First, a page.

Health Points: Thursday

  • The AFP examines other explanations for the global obesity epidemic. Would you believe some experts blame air conditioning for our bloated sizes? Richard Ingham reports:
    Air conditioning, which establishes a comfortable temperature zone. In temperatures above this zone, people eat less. The rise in number of air-conditioned homes in the United States virtually mirrors the increase in the US obesity rate.
  • Healthday reporter Ed Edelson explains a new study links antioxidants to preventing kidney damage:
    The Italian study, done at the University of Milan, included 354 patients who underwent the artery-opening procedure called angioplasty after having heart attacks. One-third of them were not given acetylcysteine; one-third got what the doctors called a standard dose, a 600-milligram intravenous injection before the procedure and 2,400 milligrams in the following two days; and the other third got twice that dose.

    Kidney function is tested by measuring blood levels of creatinine, a breakdown product of creatine, which is an important part of muscle. Creatinine levels go up as kidney function goes down.

    Among study participants, creatinine levels increased in 33 percent of patients who did not get acetylcysteine, in 15 percent of those getting the standard dose and in 8 percent of those who got the double dose, the researchers reported.

    And 13 of those patients not getting acetylcysteine died in the hospital, while the death rate was lower for those who got the medication -- five of those getting the standard dose and three of those getting the larger dose.

  • Some nutritionists are concerned about athletes' cavalier approach to sports drinks. New York Times reporter Kim Severson explains:

    For some athletes, an energy drink laced with stimulants from various sources can cause problems because it is almost impossible to know how much stimulant actually is in each drink, Mr. Ellis said. Drinking too much can produce a false sense of well-being.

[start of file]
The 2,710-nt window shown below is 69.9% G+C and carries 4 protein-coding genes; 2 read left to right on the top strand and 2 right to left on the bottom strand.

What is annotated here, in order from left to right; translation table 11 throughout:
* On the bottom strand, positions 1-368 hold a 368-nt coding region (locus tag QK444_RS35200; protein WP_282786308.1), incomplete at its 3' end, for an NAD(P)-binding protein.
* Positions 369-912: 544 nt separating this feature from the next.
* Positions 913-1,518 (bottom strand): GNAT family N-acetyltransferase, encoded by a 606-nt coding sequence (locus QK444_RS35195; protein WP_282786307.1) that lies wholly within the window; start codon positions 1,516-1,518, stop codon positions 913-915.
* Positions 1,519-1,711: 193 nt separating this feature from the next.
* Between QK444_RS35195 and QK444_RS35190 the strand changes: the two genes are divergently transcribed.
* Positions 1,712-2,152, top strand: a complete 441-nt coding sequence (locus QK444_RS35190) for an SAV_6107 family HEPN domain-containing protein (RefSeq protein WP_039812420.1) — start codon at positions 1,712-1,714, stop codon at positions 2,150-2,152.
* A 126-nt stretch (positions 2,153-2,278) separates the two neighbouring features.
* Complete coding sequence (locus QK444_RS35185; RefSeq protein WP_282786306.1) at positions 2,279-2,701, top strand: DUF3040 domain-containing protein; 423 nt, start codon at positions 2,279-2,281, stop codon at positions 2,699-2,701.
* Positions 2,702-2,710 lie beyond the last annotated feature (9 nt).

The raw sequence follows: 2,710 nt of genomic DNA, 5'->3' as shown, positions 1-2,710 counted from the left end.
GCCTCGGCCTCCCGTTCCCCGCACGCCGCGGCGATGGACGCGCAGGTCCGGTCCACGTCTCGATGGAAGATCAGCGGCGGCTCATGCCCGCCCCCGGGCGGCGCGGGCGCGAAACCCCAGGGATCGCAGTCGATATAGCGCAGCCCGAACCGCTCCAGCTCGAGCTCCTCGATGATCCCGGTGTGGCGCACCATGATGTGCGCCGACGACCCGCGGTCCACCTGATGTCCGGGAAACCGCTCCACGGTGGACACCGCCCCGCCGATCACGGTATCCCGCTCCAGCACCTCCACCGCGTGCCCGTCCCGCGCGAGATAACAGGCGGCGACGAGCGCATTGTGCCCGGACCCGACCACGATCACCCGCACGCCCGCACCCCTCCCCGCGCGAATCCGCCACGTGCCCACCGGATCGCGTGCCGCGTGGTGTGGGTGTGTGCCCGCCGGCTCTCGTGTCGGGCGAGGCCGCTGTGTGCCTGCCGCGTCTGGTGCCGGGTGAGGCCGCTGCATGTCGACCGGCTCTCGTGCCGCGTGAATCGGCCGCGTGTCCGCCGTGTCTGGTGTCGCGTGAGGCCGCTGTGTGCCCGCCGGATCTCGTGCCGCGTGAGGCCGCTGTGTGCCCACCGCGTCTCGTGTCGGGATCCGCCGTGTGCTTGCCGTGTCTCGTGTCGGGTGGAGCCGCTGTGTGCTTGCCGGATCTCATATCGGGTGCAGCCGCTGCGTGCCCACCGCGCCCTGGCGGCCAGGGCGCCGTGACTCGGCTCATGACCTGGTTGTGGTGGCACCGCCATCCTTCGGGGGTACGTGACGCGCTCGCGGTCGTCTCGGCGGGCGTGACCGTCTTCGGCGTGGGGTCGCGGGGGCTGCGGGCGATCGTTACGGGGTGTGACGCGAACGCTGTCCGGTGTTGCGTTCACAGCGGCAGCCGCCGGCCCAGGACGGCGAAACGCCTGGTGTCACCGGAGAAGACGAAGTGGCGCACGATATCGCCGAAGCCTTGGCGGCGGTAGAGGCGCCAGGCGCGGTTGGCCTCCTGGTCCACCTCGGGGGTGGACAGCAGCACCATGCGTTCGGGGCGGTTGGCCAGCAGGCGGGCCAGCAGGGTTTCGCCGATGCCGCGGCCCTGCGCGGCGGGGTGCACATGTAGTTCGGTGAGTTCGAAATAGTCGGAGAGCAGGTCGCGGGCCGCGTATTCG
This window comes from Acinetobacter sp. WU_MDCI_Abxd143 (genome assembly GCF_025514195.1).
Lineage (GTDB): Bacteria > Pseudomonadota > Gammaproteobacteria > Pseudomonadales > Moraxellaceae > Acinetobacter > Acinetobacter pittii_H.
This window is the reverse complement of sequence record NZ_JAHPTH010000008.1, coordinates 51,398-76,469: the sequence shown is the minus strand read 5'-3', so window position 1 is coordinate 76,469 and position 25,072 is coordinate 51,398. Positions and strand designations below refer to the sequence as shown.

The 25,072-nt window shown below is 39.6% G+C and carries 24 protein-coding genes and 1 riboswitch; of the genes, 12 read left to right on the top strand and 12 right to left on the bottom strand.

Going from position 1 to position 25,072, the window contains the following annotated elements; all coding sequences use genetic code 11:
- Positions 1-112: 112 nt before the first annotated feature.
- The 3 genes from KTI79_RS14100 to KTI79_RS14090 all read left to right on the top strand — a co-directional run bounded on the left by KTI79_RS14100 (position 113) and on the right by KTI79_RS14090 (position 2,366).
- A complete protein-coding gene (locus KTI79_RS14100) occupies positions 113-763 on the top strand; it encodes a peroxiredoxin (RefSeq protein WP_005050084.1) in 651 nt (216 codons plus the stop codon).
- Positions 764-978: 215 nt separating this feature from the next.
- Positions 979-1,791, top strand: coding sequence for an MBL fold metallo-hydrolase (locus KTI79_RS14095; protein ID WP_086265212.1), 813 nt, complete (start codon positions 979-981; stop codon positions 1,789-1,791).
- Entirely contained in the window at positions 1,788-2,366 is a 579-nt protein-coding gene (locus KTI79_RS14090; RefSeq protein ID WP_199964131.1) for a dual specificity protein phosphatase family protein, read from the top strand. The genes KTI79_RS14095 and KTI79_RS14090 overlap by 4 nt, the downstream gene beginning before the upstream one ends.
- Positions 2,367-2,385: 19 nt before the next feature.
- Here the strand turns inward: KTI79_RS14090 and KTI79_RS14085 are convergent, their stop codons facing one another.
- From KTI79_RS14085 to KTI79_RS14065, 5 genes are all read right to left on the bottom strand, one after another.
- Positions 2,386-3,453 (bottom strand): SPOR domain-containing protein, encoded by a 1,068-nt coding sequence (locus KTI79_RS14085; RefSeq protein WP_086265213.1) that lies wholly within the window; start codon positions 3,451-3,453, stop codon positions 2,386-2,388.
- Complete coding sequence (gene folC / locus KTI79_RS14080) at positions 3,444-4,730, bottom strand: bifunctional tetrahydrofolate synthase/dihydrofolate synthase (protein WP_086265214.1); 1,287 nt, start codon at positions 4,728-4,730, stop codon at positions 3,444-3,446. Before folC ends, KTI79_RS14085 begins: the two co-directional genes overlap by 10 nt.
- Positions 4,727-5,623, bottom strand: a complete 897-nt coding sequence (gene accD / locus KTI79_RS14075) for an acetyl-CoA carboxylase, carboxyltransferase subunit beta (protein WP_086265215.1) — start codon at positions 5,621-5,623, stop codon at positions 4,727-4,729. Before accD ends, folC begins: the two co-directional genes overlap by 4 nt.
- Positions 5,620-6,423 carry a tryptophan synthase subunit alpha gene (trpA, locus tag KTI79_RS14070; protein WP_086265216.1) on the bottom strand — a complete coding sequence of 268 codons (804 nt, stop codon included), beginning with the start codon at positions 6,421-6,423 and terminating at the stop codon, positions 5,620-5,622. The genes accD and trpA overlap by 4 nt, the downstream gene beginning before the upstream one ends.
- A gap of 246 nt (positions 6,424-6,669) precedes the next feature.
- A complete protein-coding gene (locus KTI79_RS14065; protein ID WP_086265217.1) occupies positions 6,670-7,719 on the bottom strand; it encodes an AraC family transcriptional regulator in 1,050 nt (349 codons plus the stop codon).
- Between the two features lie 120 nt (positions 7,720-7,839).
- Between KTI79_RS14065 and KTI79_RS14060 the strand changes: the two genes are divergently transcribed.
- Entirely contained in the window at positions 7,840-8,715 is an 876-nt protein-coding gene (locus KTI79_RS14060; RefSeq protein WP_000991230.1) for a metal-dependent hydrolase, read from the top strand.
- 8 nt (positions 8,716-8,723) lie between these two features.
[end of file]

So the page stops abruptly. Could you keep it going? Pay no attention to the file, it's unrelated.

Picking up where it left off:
"They help blunt your perception of pain," he said. "That might be good in the short term, but the bad news is if you don't feel the fatigue in a hot, humid environment, your body won't make you slow down to minimize overheating. Exertional heatstroke is a real possibility."

    Athletes who rely on energy drinks can begin an addictive cycle.

  • Over the past week secondhand smoke has been getting a lot of press. Julie's Health Club shares her experiences growing up with a smoker:

    My father, bless his heart, smoked three packs a day while I was growing up, and I have vivid memories of long road trips with the car windows rolled up. It was such a part of his life that when we joined the YMCA Indian Princesses program, I suggested he take the name of "Big Smoke" and I, naturally, would be "Little Smoke."

    In college, I lived in a cramped dorm room with two roommates, including one smoker. So for the first 21 years of my life, I probably inhaled secondhand smoke on a daily basis.

    What can I do now to undo the damage?

  • Now, not like an Eat to Liver would be caught dead in a Jack in the Box, but the franchise has just added two healthy options to its menu. Fast Food News reports:

    Jack in the Box has added a fruit cup and bottled water to their menu this summer.

    The fruit cup is a 7-ounce serving of cantaloupe, honeydew, pineapple and red grapes served in a sealed cup.

    "When the summer heat kicks in, consumers crave something that tastes light and refreshing," said Teka O'Rourke, director of menu marketing and promotions for Jack in the Box.